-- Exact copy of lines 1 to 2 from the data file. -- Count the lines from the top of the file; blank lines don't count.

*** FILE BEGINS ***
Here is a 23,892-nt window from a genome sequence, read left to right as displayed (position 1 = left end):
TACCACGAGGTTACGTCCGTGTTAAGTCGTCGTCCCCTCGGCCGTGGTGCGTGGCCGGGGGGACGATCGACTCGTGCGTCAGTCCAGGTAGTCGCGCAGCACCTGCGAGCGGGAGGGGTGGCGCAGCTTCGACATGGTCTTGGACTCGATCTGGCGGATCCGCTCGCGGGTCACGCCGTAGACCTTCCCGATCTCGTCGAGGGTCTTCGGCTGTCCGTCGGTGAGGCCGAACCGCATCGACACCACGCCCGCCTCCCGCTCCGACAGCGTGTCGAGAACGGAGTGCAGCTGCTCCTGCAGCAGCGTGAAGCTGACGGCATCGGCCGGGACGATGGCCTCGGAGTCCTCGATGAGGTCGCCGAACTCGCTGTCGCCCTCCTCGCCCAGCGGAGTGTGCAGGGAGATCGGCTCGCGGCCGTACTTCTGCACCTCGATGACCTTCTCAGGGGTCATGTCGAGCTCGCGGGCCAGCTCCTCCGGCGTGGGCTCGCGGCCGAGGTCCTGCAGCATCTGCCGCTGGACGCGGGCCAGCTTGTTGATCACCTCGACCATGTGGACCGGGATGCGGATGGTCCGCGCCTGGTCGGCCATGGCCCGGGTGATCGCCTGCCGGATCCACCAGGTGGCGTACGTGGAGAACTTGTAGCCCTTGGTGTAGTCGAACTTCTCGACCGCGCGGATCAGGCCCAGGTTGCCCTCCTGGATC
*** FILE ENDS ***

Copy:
Here is a 23,892-nt window from a genome sequence, read left to right as displayed (position 1 = left end):
TACCACGAGGTTACGTCCGTGTTAAGTCGTCGTCCCCTCGGCCGTGGTGCGTGGCCGGGGGGACGATCGACTCGTGCGTCAGTCCAGGTAGTCGCGCAGCACCTGCGAGCGGGAGGGGTGGCGCAGCTTCGACATGGTCTTGGACTCGATCTGGCGGATCCGCTCGCGGGTCACGCCGTAGACCTTCCCGATCTCGTCGAGGGTCTTCGGCTGTCCGTCGGTGAGGCCGAACCGCATCGACACCACGCCCGCCTCCCGCTCCGACAGCGTGTCGAGAACGGAGTGCAGCTGCTCCTGCAGCAGCGTGAAGCTGACGGCATCGGCCGGGACGATGGCCTCGGAGTCCTCGATGAGGTCGCCGAACTCGCTGTCGCCCTCCTCGCCCAGCGGAGTGTGCAGGGAGATCGGCTCGCGGCCGTACTTCTGCACCTCGATGACCTTCTCAGGGGTCATGTCGAGCTCGCGGGCCAGCTCCTCCGGCGTGGGCTCGCGGCCGAGGTCCTGCAGCATCTGCCGCTGGACGCGGGCCAGCTTGTTGATCACCTCGACCATGTGGACCGGGATGCGGATGGTCCGCGCCTGGTCGGCCATGGCCCGGGTGATCGCCTGCCGGATCCACCAGGTGGCGTACGTGGAGAACTTGTAGCCCTTGGTGTAGTCGAACTTCTCGACCGCGCGGATCAGGCCCAGGTTGCCCTCCTGGATC